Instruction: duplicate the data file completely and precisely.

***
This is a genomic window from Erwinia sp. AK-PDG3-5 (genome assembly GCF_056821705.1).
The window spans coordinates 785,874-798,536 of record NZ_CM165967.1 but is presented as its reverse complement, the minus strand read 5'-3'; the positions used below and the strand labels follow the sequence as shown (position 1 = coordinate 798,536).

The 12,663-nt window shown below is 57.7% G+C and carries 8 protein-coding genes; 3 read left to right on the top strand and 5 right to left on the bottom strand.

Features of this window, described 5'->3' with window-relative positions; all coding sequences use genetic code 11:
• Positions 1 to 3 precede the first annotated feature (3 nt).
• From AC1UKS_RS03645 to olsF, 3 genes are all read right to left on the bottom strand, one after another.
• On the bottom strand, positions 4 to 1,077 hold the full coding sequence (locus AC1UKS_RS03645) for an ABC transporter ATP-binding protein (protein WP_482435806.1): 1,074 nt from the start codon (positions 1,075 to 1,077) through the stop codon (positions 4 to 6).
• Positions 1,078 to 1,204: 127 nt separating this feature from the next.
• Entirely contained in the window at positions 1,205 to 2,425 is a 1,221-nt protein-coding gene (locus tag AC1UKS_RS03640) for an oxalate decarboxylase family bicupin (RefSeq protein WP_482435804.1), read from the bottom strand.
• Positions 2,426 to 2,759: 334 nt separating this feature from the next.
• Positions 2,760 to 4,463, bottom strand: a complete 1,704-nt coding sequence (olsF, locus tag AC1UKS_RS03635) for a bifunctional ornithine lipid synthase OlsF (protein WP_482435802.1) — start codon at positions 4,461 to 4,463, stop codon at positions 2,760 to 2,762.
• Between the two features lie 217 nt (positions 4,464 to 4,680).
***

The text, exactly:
This is a genomic window from Erwinia sp. AK-PDG3-5 (genome assembly GCF_056821705.1).
The window spans coordinates 785,874-798,536 of record NZ_CM165967.1 but is presented as its reverse complement, the minus strand read 5'-3'; the positions used below and the strand labels follow the sequence as shown (position 1 = coordinate 798,536).

The 12,663-nt window shown below is 57.7% G+C and carries 8 protein-coding genes; 3 read left to right on the top strand and 5 right to left on the bottom strand.

Features of this window, described 5'->3' with window-relative positions; all coding sequences use genetic code 11:
• Positions 1 to 3 precede the first annotated feature (3 nt).
• From AC1UKS_RS03645 to olsF, 3 genes are all read right to left on the bottom strand, one after another.
• On the bottom strand, positions 4 to 1,077 hold the full coding sequence (locus AC1UKS_RS03645) for an ABC transporter ATP-binding protein (protein WP_482435806.1): 1,074 nt from the start codon (positions 1,075 to 1,077) through the stop codon (positions 4 to 6).
• Positions 1,078 to 1,204: 127 nt separating this feature from the next.
• Entirely contained in the window at positions 1,205 to 2,425 is a 1,221-nt protein-coding gene (locus tag AC1UKS_RS03640) for an oxalate decarboxylase family bicupin (RefSeq protein WP_482435804.1), read from the bottom strand.
• Positions 2,426 to 2,759: 334 nt separating this feature from the next.
• Positions 2,760 to 4,463, bottom strand: a complete 1,704-nt coding sequence (olsF, locus tag AC1UKS_RS03635) for a bifunctional ornithine lipid synthase OlsF (protein WP_482435802.1) — start codon at positions 4,461 to 4,463, stop codon at positions 2,760 to 2,762.
• Between the two features lie 217 nt (positions 4,464 to 4,680).